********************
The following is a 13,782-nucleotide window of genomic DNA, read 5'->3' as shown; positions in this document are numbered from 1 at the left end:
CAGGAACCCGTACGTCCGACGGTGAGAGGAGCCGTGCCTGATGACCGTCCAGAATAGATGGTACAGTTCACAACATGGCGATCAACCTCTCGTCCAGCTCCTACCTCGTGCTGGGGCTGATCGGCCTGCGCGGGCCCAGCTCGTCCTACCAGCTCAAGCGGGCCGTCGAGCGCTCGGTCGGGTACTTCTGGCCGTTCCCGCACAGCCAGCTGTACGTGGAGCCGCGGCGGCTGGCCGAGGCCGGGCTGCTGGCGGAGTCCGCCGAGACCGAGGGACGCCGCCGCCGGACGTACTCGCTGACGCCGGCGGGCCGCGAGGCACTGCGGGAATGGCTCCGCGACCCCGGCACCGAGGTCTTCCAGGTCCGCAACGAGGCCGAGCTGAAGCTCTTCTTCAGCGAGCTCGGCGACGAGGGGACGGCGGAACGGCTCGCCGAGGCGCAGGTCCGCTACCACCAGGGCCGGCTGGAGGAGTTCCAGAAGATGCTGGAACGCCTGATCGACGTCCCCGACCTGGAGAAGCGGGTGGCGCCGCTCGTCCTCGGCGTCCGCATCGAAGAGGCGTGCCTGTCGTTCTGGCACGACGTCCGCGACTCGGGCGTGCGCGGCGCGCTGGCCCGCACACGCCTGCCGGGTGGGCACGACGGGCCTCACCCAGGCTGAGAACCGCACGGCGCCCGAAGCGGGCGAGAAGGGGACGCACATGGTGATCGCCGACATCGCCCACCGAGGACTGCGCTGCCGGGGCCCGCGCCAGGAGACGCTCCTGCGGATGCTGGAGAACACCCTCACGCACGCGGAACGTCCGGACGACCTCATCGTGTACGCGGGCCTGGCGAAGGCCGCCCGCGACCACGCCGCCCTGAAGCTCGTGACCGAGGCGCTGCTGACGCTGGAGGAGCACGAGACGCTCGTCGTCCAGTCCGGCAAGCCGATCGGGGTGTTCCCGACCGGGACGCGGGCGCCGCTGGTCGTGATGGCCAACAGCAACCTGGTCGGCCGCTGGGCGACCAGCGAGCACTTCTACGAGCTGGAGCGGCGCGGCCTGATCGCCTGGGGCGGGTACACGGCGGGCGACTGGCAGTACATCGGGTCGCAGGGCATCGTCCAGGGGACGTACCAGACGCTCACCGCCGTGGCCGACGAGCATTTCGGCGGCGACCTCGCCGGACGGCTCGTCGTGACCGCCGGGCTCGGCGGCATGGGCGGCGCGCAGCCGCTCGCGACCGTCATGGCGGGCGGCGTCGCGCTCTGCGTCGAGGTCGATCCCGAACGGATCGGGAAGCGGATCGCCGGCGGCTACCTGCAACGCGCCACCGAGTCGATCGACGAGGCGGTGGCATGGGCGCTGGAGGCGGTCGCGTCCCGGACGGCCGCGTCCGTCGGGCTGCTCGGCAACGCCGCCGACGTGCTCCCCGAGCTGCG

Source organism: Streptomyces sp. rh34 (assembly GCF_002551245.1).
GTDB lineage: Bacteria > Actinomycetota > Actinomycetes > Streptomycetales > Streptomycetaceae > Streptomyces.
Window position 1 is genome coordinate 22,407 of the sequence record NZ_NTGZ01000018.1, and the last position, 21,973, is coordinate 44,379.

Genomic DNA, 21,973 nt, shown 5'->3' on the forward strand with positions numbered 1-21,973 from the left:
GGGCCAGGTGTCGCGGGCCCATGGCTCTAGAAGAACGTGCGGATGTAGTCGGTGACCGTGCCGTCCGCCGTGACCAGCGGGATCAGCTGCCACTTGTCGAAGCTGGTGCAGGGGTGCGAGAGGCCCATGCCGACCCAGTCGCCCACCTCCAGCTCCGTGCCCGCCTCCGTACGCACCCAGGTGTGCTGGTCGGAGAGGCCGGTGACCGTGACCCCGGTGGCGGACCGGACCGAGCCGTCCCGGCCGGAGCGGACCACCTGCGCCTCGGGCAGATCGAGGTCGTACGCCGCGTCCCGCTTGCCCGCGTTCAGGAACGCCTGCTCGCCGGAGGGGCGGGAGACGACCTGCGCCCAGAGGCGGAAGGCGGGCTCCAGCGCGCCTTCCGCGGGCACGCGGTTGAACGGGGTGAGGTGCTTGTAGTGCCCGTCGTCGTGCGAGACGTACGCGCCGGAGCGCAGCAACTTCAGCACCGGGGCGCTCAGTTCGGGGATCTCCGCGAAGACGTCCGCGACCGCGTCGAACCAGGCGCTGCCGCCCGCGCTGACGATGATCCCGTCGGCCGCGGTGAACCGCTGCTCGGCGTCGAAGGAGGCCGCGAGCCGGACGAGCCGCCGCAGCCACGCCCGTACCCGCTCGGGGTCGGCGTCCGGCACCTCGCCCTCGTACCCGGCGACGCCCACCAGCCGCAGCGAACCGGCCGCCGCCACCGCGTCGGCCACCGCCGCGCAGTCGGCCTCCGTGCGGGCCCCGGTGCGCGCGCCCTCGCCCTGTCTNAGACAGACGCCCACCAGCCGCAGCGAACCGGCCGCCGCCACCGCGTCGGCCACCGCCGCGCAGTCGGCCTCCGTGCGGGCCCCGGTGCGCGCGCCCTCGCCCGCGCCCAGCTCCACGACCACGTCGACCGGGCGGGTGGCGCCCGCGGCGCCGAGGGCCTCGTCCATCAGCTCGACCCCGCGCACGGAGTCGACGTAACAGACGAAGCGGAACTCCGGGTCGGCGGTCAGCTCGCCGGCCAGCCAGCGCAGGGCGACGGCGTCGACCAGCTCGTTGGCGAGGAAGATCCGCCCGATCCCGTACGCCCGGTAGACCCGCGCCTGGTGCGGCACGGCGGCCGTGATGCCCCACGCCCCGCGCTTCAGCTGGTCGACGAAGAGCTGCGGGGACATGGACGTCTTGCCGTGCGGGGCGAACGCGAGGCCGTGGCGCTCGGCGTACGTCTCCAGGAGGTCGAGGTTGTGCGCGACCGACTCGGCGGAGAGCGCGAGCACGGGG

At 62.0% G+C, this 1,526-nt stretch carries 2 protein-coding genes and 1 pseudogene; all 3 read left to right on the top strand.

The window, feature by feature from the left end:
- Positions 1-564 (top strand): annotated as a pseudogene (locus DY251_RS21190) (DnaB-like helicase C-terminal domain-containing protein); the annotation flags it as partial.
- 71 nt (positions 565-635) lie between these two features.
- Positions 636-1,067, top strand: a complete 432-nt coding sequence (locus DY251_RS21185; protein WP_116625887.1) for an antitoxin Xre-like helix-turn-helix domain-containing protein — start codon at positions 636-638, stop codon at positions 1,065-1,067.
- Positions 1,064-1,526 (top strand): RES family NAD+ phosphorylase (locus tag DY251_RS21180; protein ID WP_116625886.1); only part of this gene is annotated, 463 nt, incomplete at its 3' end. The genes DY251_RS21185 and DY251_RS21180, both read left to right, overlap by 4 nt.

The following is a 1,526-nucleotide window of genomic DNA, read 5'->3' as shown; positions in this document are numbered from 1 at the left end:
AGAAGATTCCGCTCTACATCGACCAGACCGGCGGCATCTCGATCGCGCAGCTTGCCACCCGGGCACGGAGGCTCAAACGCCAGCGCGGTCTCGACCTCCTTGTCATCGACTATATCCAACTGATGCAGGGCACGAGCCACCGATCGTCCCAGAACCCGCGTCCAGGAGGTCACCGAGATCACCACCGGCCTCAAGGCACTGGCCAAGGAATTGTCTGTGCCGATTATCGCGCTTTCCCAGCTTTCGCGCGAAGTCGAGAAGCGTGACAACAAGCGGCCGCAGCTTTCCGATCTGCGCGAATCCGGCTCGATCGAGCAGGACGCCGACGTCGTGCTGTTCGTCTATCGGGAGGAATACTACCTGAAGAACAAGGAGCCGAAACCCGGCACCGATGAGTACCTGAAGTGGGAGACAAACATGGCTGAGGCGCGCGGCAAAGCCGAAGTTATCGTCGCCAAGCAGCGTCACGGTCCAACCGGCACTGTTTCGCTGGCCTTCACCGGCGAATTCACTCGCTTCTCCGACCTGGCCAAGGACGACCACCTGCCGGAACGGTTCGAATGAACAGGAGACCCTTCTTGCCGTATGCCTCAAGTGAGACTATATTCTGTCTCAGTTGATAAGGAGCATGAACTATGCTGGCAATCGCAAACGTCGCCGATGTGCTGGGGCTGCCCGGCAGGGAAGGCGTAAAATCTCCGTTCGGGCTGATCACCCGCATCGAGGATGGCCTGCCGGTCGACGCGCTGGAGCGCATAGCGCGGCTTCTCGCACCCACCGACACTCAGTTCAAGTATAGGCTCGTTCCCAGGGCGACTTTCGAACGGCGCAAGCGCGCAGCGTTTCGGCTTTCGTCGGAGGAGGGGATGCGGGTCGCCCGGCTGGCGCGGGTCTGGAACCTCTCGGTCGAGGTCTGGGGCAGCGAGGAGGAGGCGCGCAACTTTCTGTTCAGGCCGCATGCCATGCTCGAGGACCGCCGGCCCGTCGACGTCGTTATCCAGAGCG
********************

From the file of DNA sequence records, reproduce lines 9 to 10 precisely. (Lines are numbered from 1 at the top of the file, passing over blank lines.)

The window, feature by feature from the left end:
- Positions 1-564 (top strand): annotated as a pseudogene (locus DY251_RS21190) (DnaB-like helicase C-terminal domain-containing protein); the annotation flags it as partial.